IPM or Integrated Pest Management
The farm portion of Bishop’s Orchard started a Community Supported Agriculture Program in 2011. As a part of that program our subscribers are sent weekly farm updates. One of the most important issues addressed by the program director has been the topic of IPM or Integrated Pest Management, organics and how the two relate and how they differ. Based on the type of questions from our Farm Market and PYO customers in regard to pest management and the “why aren’t you organic” issue, we feel an overview of the topic is an excellent educational resource for our customers and employees.
The definition of organics is very simple; only products derived from naturals sources, thereby using no synthetic chemicals of fertilizers.
The definition of IPM is not so simple. The following are 3 definitions of IPM.
From the Food and Agriculture Organization (FAO) of the United Nations: IPM is an ecosystem approach to crop production that combines different management strategies and practices to grow a healthy crop and minimize the use of pesticides. FAO promotes IPM as the preferred approach to crop production and regards it as a pillar of sustainable crop production.
California Department of Pesticide Regulation: IPM is a pest-management strategy that focuses on long-term prevention or suppression of pest problems through a combination of techniques such as monitoring for pest presence and establishing treatment threshold levels, using non-chemical practices to make the habitat less conducive to pest development, improving sanitation, and employing mechanical and physical controls. Pesticides that pose the least possible hazard and are effective in a manor that minimizes risks to people, property, and the environment, are used only after careful monitoring indicates they are needed according to pre-established guidelines and treatment thresholds.
Environmental Protection Agency: IPM is an effective and environmentally sensitive approach to pest management that relies on a combination of common sense practices. IPM programs use current, comprehensive information on the lifecycles of pests and their interaction with the environment. This information, in combination with available pest control methods, is used to manage pest damage by the most economical means, and with the least possible hazard to people, property, and the environment.
Early farming was obviously all “organic.” Pest control for Nathan Hale’s family, farmers in the Coventry, CT area in the mid-late 1700’s, was to send crews of people out in the orchard and pick bugs from the trees! Organic compounds continued to be the backbone of most farms into the mid 1900’s. Unfortunately, some of those “organic products” contained lead, nicotine, arsenic, and mercury. Synthetics came fast and furious in the middle of the century without a strong concern for long-term ramifications. Thankfully, things began to change, and in the 1960’s, researchers first used the term IPM. By 1975, the United States Department of Agriculture (USDA) cooperative extension service had an IPM program in every state. The writing was on the wall; a steady diet of field sanitation was not a sustainable way to go. This is also around the same time the “organic movement” took hold in small pockets through out the country. Both ideas took hold around the same time, both made substantial progress over the next forty years, and both had a goal of long-term sustainability as it related to farming and land stewardship. One, however, was a simple, easy, and highly-marketed (marketable) program, while the other was almost unknown beyond agricultural and university circles and was a more difficult concept. The main difference between them is one chooses organic-only products, while the other can, when needed, incorporate synthetically-produced products.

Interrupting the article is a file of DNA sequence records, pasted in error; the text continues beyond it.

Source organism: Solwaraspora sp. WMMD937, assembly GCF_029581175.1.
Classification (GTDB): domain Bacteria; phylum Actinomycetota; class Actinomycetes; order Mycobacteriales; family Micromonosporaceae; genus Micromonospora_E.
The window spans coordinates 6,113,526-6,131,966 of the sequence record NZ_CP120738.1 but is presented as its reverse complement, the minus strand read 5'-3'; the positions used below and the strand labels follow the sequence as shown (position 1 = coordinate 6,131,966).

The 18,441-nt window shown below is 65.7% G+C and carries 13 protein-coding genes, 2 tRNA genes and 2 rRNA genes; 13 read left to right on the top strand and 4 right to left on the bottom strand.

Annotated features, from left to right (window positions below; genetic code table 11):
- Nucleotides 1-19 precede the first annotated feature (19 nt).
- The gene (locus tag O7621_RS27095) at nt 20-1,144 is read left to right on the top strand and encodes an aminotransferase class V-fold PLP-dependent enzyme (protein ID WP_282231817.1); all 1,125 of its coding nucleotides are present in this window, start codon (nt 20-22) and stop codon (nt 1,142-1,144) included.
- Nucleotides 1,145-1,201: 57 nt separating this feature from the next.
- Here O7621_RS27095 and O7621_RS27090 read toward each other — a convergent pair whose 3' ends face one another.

An organic program is easier to follow in vegetables than in fruit trees, and from a commercial standpoint, easier in the west than east. The east’s humid wet summers make for conditions that make large-scale organic farming economically unviable for us. IPM lets us manage our crops in the most prudent fashion while maintaining an economic viability that allows us to keep an ongoing stewardship of the land. We, in addition to our own scouting, employ an independent pest advisor that surveys the orchard once a week. We look for predators (good bugs) as well as harmful insects.
What does this mean in terms of what we do? Let’s look at a few examples. Pears psylla is, potentially, one of the biggest problems we face with pears, but by monitoring for egg hatch in the spring and spraying oil (organic product) at the time of egg hatch, we can get season-long control.
Many growers use fumigants to prevent soil-borne problems with strawberries. We use Sudan grass which has natural fumigant properties.
Cucumber beetles are a big problem with squash. Crop rotation will minimize the problem, but we have gone further. By planting a perimeter of Hubbard squash (which attracts Cucumber Beetles) around their green and yellow squash, then, using a backpack sprayer, only spray the Hubbard squash, thereby reducing or eliminating sprays on the squash they harvest (and you eat). The Hubbard squash is not harvested, but only used as a tool.
Mites used to be a huge problem (and still are for many growers), but by maintaining predator numbers in the orchard we no longer need to spray for them (and probably have not for over ten years). We achieve this by judicious use and selection of the products we use for other pests.
We are proud of the significant effort we employ to minimize our environmental footprint while balancing the need to be economically viable. We have achieved this using a sound, structured IPM program. We are confident in our products, our safety, and our long-term future as a farm here in Guilford, CT.